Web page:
Courtesy of Amy Stewart over at GardenRant.
Friday, May 29, 2009
Troy and I worked in tandem on this project, one person trimming, the other holding the goat steady and provide reassuring petting and butt scratching. As you can imagine, and see in the video, the animal does not like having it's foot picked up anyway.
The overgrown material is similar in composition to our fingernails, and it doesn't hurt the goat to have the excess material removed. In fact, if not removed periodically, it can lead to foot and leg problems as well as increasing the chance for diseased feet. Sheep are more prone to hoof rot, especially during the rainy part of the year, but this could be an issue in goats too, if left untended.
Each goat was praised and fed special treats for enduring the much needed pedicures. This will be the last hoof trim for Dharma until she delivers in the next 2-4 weeks. This guy has great videos about birth and possible complications too!
Monday, May 18, 2009
By the way, this isn't all laughs. Pro-pesticide group MACA (Mid America Croplife Association) wrote to Michelle Obama, defending the use of "crop protection products." One official with the pro-pesticide group said, “While a garden is a great idea, the thought of it being organic made [us] shudder.” MACA represents agribusinesses like Monsanto, Dow AgroSciences and DuPont.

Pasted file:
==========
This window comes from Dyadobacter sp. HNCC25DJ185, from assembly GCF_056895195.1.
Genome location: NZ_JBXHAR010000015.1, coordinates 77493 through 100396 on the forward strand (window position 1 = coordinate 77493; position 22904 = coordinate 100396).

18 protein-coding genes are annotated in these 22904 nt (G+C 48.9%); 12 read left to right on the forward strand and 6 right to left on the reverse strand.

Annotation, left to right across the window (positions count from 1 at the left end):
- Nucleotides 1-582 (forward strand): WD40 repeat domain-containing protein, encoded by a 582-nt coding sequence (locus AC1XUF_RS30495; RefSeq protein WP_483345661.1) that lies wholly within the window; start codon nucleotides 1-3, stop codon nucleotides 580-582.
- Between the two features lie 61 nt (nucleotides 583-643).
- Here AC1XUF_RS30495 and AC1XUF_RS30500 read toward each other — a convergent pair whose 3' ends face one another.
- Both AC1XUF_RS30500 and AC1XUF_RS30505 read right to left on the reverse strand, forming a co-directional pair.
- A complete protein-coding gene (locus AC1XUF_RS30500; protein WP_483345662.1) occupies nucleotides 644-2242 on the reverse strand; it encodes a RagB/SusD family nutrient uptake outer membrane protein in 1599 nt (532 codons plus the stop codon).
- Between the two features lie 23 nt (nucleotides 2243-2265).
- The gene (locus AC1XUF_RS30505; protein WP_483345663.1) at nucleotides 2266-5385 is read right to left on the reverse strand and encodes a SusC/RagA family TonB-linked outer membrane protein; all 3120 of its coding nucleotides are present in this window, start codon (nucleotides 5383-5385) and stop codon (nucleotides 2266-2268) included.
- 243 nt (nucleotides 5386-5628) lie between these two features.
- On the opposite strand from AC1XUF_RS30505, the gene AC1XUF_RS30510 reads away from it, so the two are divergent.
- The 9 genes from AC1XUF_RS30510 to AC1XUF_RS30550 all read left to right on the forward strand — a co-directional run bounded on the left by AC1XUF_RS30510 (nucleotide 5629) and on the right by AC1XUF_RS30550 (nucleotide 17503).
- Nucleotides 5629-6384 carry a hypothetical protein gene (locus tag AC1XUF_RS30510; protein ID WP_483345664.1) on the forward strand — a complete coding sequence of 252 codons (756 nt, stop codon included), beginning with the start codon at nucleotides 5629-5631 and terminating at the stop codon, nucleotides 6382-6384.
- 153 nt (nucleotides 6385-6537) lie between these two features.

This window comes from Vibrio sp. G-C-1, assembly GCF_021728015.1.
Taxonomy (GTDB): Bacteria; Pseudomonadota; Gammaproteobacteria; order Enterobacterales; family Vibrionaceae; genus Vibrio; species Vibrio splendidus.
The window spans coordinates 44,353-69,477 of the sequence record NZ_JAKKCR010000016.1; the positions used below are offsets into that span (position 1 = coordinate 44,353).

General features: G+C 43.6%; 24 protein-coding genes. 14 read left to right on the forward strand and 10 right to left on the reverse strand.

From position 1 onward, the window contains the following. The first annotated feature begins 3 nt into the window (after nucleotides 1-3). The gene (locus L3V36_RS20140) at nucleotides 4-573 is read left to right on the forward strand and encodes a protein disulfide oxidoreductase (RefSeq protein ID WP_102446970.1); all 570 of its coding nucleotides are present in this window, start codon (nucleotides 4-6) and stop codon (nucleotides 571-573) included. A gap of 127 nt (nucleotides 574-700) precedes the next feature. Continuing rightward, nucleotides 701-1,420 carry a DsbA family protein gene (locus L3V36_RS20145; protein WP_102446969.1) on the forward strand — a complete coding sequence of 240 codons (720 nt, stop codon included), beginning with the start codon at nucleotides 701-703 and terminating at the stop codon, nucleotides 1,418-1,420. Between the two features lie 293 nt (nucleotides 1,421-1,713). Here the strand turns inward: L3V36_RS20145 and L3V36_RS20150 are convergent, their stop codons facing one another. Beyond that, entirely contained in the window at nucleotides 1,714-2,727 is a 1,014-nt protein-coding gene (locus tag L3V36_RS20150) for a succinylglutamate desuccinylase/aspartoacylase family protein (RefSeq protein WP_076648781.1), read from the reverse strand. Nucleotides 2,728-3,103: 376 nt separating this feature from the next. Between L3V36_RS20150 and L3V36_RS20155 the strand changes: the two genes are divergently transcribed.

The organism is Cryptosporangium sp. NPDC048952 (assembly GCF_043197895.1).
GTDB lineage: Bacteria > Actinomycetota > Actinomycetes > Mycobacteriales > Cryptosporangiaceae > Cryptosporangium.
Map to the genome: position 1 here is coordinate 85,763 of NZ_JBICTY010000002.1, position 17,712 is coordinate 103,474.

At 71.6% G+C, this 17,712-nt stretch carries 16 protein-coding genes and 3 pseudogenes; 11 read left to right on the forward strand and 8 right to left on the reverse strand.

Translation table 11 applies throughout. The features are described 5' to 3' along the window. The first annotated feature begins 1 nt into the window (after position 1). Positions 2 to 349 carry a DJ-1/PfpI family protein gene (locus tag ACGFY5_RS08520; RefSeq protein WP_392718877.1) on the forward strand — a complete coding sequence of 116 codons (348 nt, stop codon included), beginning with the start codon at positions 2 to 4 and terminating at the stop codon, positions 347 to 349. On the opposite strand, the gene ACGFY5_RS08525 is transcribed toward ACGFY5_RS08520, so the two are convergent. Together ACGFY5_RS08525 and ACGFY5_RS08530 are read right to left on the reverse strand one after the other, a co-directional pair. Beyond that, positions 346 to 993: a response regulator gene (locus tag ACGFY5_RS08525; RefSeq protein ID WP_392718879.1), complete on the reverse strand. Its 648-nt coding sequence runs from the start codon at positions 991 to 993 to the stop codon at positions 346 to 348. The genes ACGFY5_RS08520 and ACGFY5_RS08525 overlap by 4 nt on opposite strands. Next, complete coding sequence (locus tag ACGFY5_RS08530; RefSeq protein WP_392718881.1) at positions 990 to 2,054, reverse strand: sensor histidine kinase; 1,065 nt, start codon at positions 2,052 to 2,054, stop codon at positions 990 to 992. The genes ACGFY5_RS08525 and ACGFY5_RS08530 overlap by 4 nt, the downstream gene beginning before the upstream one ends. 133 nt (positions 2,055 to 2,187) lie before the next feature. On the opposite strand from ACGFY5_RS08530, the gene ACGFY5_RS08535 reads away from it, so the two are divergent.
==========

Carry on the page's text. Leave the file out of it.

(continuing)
|The Daily Show With Jon Stewart||M - Th 11p / 10c|
|Little Crop of Horrors|
Last year I got poison oak for the first time, and the itching was unbearable. There wasn't enough Tecnu and hydrocortizone cream to assuage the itching. My first outbreak this year persisted over two weeks, driving me over the edge, until I tried manzanita/vinegar compresses. Applied topically it takes the itching and redness right out, and halves the healing time of the skin.
My second outbreak this year was a systemic reaction, the kind that would have most people rushing to get cortizone shots. Face puffy, eyes swelled half closed. I was miserable. I immediately boiled up some manzanita, took lots of antihistamines, and went on with life. Five days later my face was not puffy and another two days saw my skin clear up. Seven days instead of 2-3 weeks of itchiness and peeling skin.
The Recipe. Boil up a handful of manzanita leaves in 1-2 cups of water and let it simmer for 30-40 minutes. Strain out the leaves and mix 1:1 with vinegar. I've been using white vinegar, but apple cider would work just as well. Try it and let me know!